And when you do that, the numbers paint a different reality than the administration has claimed.

In the first instance, the number for FY 2000, the last year of the Clinton administration, is considerably higher than the [Bush] administration's numbers would suggest. The total for FY 2000 in nominal dollar terms, was $2,034,269,000–$2,034,269,000. The actual total for FY '04, the last completed fiscal year of the Bush administration was $3,399,416,000. That is an increase in nominal dollar terms of 67 percent, or more importantly, in real dollar terms of 56 percent, which falls substantially short of a tripling. In fact, it's not even a doubling, either in nominal dollar terms or in real dollar terms over the period fiscal 2000 to fiscal 2004.

What is also interesting is, when you get behind those aggregate numbers and you look at what they consist of, you'll find that more than 53 percent of the total increase between fiscal 2000 and fiscal 2004 consists of emergency food aid, which is important; obviously it meets a need. It meets a need that varies from year to year depending on the circumstances on the ground. But it is not development assistance; it is not the sort of resources that enables countries to embark on a path of sustainable development. In effect, it's important for life saving but it's, from a development point of view, a band-aid.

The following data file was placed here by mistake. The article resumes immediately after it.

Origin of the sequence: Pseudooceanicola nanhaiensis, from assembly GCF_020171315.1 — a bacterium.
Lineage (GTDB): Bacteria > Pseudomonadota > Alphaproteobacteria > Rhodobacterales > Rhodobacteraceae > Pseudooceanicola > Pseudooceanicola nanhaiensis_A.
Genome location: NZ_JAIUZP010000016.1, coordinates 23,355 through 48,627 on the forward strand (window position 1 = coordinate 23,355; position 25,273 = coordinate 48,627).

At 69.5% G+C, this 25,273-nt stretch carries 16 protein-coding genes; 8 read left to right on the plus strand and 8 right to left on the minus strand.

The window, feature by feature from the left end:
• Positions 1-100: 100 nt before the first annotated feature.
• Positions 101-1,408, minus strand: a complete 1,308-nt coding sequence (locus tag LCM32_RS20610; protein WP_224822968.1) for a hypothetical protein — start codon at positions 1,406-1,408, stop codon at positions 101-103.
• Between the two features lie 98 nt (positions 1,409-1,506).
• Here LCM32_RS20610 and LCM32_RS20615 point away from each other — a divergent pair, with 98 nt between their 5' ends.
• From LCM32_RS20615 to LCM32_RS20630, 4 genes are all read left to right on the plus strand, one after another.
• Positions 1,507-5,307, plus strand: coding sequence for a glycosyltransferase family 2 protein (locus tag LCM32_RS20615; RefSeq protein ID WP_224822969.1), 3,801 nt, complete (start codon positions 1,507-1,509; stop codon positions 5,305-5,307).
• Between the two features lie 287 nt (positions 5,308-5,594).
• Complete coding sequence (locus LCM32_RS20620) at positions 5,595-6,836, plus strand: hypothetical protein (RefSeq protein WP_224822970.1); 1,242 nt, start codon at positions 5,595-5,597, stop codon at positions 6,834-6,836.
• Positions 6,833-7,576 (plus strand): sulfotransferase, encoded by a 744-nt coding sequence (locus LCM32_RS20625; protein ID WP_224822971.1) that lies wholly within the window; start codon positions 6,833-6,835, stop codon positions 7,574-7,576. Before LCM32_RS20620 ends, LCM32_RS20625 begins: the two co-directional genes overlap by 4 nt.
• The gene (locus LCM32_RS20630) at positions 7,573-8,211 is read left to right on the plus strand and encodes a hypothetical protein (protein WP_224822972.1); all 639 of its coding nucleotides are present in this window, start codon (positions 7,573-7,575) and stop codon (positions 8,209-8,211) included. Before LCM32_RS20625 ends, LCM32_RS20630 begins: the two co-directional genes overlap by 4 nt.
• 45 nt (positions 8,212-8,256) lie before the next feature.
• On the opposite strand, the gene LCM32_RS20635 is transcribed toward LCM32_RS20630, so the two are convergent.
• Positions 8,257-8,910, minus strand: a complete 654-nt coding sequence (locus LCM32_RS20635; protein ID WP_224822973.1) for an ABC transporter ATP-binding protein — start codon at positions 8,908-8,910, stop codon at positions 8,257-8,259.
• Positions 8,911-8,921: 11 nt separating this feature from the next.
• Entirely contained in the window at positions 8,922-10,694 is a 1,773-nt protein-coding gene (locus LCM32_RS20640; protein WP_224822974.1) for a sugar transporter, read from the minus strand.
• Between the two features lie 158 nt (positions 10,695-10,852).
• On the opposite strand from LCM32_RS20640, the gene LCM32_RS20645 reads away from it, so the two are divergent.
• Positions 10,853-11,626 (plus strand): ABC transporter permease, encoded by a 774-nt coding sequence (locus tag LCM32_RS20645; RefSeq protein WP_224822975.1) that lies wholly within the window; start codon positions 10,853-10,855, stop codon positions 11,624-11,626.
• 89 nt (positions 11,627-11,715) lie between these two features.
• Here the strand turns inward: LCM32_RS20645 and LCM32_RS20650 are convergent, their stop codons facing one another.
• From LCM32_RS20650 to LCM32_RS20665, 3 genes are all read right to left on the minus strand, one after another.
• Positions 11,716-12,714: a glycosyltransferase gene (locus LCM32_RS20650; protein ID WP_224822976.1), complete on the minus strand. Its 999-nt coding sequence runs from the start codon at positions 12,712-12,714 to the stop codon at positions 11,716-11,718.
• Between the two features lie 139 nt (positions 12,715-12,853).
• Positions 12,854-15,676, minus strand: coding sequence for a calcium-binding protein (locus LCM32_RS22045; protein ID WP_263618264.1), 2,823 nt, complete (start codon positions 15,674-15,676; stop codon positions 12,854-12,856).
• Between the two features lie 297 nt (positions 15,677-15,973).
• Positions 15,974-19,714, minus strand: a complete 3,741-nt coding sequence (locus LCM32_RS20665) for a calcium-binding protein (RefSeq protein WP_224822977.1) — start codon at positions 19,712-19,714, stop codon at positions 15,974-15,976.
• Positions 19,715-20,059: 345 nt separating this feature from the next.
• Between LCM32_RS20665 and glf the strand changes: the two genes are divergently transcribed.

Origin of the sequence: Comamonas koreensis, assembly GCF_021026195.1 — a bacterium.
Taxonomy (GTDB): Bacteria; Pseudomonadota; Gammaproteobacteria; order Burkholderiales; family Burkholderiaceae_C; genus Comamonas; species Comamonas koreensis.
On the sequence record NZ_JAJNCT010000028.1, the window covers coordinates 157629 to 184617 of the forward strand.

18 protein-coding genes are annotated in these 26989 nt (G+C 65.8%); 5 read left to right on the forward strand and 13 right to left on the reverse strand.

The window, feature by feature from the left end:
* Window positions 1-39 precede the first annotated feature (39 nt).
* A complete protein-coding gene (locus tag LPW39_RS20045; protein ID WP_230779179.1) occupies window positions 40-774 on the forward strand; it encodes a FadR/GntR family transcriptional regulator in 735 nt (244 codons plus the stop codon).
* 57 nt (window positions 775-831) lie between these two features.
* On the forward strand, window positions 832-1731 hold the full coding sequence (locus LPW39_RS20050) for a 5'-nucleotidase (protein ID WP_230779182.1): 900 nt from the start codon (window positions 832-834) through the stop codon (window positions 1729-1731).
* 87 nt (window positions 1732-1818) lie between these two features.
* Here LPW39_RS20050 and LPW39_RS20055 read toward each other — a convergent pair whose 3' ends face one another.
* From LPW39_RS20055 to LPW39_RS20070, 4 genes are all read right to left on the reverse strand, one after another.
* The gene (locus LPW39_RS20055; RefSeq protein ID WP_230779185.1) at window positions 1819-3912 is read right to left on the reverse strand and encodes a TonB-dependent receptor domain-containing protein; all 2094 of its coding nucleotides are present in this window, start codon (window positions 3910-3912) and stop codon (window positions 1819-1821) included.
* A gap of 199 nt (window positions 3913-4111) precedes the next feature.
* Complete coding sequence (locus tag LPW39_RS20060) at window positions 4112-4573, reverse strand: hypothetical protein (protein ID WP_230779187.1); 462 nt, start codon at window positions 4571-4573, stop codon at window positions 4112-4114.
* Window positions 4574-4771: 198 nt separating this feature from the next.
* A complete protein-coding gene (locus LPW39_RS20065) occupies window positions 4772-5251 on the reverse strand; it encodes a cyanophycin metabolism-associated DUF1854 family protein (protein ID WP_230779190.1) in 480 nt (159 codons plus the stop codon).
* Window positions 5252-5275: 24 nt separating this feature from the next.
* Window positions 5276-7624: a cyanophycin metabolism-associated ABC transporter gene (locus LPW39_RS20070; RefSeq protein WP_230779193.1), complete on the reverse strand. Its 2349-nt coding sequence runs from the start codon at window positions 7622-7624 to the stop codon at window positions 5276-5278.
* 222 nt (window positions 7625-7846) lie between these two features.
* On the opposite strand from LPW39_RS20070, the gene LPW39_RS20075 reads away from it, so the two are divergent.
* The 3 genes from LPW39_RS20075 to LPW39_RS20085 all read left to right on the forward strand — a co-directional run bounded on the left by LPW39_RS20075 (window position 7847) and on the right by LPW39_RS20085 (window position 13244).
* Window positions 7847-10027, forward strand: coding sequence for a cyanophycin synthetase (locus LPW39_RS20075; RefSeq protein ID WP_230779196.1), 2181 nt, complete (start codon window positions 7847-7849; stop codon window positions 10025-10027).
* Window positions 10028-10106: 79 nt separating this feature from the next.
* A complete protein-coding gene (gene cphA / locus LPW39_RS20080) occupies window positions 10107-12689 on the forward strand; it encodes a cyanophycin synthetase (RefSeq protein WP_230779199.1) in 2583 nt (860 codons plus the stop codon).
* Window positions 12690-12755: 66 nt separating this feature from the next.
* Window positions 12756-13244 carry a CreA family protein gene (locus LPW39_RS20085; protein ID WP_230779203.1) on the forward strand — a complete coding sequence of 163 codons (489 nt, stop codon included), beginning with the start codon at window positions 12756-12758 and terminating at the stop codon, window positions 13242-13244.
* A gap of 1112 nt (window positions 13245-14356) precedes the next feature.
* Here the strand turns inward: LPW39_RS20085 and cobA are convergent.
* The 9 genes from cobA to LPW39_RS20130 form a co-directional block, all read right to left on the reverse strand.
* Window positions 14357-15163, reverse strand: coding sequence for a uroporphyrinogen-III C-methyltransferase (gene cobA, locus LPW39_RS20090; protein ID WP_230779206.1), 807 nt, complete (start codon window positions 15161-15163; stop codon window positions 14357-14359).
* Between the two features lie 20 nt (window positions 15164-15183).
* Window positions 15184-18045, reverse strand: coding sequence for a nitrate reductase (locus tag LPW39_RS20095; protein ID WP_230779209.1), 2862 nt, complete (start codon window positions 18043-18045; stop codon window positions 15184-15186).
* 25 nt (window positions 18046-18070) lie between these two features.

So the Bush administration hasn't even doubled aid, let alone tripled it—in fact, the increase has been exactly 56 percent. And half of that is emergency food aid, which is important, but not development assistance. So there's good reason to be skeptical of Bush's latest promise to "double" aid to Africa once again. This isn't to disparage the increases he's already pledged, and, among other things, his plan to double spending to fight malaria is surely welcomed. Still, as the president himself says, "Our greatest challenge is to get beyond empty symbolism and discredited policies and match our good intentions with good results."

Wal-Mart in China

| Thu Jun. 30, 2005 12:39 PM EDT

In the middle of its big cover package on China this week, Time is running an interesting bit about Wal-Mart's relationship with its suppliers in the country. Interesting because it doesn't include all the usual horror stories; far from it, Wal-Mart on this account seems to be beneficial to both Chinese businesses and workers:

 

It is not easy being a supplier to [Wal-Mart]. "In fact, it's very tough," concedes [managing director in charge of procurement, Andrew] Tsuei. Wal-Mart says it's trying to export its American-style standards and ethics to China's manufacturing sector too. In China, where sweatshops are alive and well, the company insists those measures make a difference. Suppliers, including those who sell to Wal-Mart indirectly through other companies, must limit the work week to 40 hours plus no more than three hours of overtime a day, meet safety requirements and provide decent accommodations for workers. Even those critical of Wal-Mart concede that the standards can make conditions at a Wal-Mart supplier's factory more bearable than they are at a lot of other low-wage factories in China. "When the standards are enforced," says [Alejandra] Domenzain [associate director of Sweatshop Watch], "I think they are a step in the right direction. The question is, How rigorously are they enforced?"